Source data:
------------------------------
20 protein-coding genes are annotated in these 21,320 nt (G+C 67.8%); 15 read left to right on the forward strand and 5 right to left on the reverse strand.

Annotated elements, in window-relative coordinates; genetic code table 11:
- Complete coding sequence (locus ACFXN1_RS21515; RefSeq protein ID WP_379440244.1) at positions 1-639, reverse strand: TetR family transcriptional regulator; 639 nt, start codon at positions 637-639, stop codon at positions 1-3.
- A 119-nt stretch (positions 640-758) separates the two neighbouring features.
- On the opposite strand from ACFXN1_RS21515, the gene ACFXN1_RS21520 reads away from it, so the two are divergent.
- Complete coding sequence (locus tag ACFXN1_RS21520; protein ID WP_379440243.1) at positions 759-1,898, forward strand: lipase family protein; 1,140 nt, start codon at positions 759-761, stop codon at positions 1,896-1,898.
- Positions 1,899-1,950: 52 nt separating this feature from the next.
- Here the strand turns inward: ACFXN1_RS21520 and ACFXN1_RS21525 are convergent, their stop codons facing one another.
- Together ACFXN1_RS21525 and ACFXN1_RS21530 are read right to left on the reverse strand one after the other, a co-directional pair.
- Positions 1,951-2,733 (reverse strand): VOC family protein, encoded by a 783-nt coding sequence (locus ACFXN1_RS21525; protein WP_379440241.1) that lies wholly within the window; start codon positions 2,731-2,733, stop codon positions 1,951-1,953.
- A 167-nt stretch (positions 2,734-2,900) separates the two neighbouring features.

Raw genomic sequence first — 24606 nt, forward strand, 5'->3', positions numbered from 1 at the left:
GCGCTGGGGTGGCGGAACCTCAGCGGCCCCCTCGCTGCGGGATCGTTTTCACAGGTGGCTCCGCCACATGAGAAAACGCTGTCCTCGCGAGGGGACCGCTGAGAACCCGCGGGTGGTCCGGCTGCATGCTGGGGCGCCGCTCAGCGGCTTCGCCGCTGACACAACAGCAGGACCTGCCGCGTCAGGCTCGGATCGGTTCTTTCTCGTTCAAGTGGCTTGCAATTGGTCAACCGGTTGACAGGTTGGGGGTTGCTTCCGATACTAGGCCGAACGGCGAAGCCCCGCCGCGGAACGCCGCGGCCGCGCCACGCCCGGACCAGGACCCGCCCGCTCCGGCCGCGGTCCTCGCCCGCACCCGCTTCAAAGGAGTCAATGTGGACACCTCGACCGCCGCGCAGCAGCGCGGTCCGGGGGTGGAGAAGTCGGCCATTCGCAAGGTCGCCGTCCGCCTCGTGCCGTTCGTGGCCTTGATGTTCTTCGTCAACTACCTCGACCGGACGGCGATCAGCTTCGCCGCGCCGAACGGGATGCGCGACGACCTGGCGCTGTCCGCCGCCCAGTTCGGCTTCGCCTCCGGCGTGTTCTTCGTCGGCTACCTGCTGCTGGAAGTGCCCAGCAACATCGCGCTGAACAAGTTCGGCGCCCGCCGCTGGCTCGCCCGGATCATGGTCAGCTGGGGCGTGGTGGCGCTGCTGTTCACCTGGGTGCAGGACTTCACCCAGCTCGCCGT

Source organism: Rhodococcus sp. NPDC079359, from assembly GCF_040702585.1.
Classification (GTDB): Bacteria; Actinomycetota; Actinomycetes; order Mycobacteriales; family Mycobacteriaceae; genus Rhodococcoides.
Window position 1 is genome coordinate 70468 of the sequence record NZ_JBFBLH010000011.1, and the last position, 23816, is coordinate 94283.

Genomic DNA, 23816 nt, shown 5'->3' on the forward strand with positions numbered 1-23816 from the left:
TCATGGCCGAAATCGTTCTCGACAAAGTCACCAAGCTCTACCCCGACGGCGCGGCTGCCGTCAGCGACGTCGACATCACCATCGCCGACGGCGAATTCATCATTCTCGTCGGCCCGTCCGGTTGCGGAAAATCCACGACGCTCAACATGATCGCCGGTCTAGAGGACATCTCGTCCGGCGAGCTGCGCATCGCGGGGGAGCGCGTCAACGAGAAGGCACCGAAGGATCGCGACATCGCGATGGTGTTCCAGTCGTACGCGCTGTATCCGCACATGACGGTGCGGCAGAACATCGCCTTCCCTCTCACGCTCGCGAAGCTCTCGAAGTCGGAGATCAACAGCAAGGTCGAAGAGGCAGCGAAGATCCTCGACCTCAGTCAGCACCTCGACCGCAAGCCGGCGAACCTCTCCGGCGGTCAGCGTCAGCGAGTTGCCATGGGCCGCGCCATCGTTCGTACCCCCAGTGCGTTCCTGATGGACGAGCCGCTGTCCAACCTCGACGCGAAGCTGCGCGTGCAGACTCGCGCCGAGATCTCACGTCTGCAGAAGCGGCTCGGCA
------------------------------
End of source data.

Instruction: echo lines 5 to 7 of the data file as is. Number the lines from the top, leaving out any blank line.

- On the opposite strand from ACFXN1_RS21515, the gene ACFXN1_RS21520 reads away from it, so the two are divergent.
- Complete coding sequence (locus tag ACFXN1_RS21520; protein ID WP_379440243.1) at positions 759-1,898, forward strand: lipase family protein; 1,140 nt, start codon at positions 759-761, stop codon at positions 1,896-1,898.
- Positions 1,899-1,950: 52 nt separating this feature from the next.